Property rental prices climb out of reach for middle class in ar - FOX 8 WVUE New Orleans News, Weather, Sports

Property rental prices climb out of reach for middle class in areas of New Orleans

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NEW ORLEANS (WUVE) - As the New Orleans rental market tightens, prices climb fast. In some areas, realtors say, many middle class families find rent is rising out of reach.

"It's a fierce rental market," said New Orleans Realtor Katie Witry.

Witry said many New Orleans listings will be rented within days.

"I had a property on Palmer Avenue go up, it was $2,500, a 3 bedroom 2 bath rental. I put it up on a Thursday, that Friday I had ten couples look at it. I had two applications."

As New Orleans draws more industry and the infrastructure strengthens, Witry said, the demand for rental properties shoots up along with price.

"Half of your shotgun double used to be about 700 per side. Then it's gone up to $1,000. Now it's hard to find anything less than $1,200."

"It's a lot of money to spend on a monthly basis," said renter Mark Paterson.

Paterson is lucky to pay just $1,300 per month in the French Quarter. He sees much higher rental rates all around him.

"If you move into the Marigny or the Bywater, they're paying just as much there. It's crazy. People are paying sometimes even more," said Paterson.

In some areas, Witry said, it's cheaper to buy than rent.

"How do we keep it an affordable city? Because even though rents have increased, where most people are renting, they can't afford to buy in those neighborhoods, so now they're having to go to other neighborhoods to actually buy, so that's pushing people out of certain neighborhoods," Witry said.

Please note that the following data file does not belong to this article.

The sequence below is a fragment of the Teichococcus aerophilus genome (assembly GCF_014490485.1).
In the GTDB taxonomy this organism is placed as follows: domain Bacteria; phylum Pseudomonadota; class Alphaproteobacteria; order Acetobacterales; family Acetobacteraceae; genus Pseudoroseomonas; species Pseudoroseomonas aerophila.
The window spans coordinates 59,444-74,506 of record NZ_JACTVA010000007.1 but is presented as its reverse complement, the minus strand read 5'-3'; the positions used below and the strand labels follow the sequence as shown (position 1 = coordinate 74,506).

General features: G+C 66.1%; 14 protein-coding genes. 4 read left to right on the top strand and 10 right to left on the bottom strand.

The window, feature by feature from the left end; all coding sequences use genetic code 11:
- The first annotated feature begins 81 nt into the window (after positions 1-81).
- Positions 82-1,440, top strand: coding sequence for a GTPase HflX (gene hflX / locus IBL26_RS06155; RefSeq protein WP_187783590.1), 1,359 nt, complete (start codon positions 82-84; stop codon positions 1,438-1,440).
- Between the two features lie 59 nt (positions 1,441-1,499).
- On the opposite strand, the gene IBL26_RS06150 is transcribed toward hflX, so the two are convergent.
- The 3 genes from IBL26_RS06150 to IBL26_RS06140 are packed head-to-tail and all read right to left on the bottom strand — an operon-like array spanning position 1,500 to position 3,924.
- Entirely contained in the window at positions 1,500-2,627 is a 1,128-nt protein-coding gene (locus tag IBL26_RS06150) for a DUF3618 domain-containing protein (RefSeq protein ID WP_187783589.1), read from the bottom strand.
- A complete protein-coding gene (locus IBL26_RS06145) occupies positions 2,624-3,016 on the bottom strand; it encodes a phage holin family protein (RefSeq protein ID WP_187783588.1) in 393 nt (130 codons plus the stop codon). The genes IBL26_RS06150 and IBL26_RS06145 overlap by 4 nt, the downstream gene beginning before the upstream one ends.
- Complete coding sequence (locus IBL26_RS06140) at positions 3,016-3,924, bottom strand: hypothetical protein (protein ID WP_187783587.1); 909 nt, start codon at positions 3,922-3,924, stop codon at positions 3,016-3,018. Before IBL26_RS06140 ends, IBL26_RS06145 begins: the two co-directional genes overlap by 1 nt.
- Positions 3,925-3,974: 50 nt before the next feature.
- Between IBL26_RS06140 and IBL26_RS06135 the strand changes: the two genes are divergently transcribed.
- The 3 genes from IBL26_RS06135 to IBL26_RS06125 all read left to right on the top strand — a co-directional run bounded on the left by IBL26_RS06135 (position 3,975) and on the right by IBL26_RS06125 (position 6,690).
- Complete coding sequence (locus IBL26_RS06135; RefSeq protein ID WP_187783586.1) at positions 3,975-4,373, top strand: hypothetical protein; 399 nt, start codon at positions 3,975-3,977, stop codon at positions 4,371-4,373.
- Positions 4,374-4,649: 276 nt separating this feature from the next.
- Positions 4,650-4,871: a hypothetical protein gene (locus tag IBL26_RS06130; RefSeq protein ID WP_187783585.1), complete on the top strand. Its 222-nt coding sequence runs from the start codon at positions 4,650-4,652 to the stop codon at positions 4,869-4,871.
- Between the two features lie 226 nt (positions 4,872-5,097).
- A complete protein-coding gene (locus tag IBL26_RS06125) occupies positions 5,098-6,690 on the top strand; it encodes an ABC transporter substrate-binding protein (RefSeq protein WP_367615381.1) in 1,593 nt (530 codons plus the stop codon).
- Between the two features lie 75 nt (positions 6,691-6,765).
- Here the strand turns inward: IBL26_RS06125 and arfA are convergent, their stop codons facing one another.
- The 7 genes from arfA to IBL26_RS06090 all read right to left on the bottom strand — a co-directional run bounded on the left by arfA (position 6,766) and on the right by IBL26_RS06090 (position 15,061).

She said, for example, "you're not renting in the CBD for less than $1,500."

Renter Mandy Walsh is looking for a fix-er-upper to buy.

"We're looking at the Marigny, St. Roch type neighborhoods then out in Mid City," Walsh said. "I think right now it's easier to buy and have a cost of living that's cheaper than renting. Our rent is fairly expensive, and what we've noticed with mortgages is that your monthly payments would be lower."

Though many people can't live in their first choice neighborhood, Witry said the high rental market pushes people to buy and restore houses in areas they wouldn't normally have considered, which helps the city's blight problem.

"We really have an opportunity to restore a lot of our housing stock," Witry said.

Any higher though, and Witry said prices will start to eat at the city's rich mixed income culture, which is a reason, she says, many people want to move here in the first place.

According to Zillow.com, a real estate website, nationally, renters are spending more of their income on rent than they have in 30 years: an average of 30% of their household income.

In New Orleans, Zillow.com says the average renter spends 35% of their income on rent. According to this New York Times article, the amount of household income spent on rent in New Orleans jumped up from a historical average of 14% since 1985.

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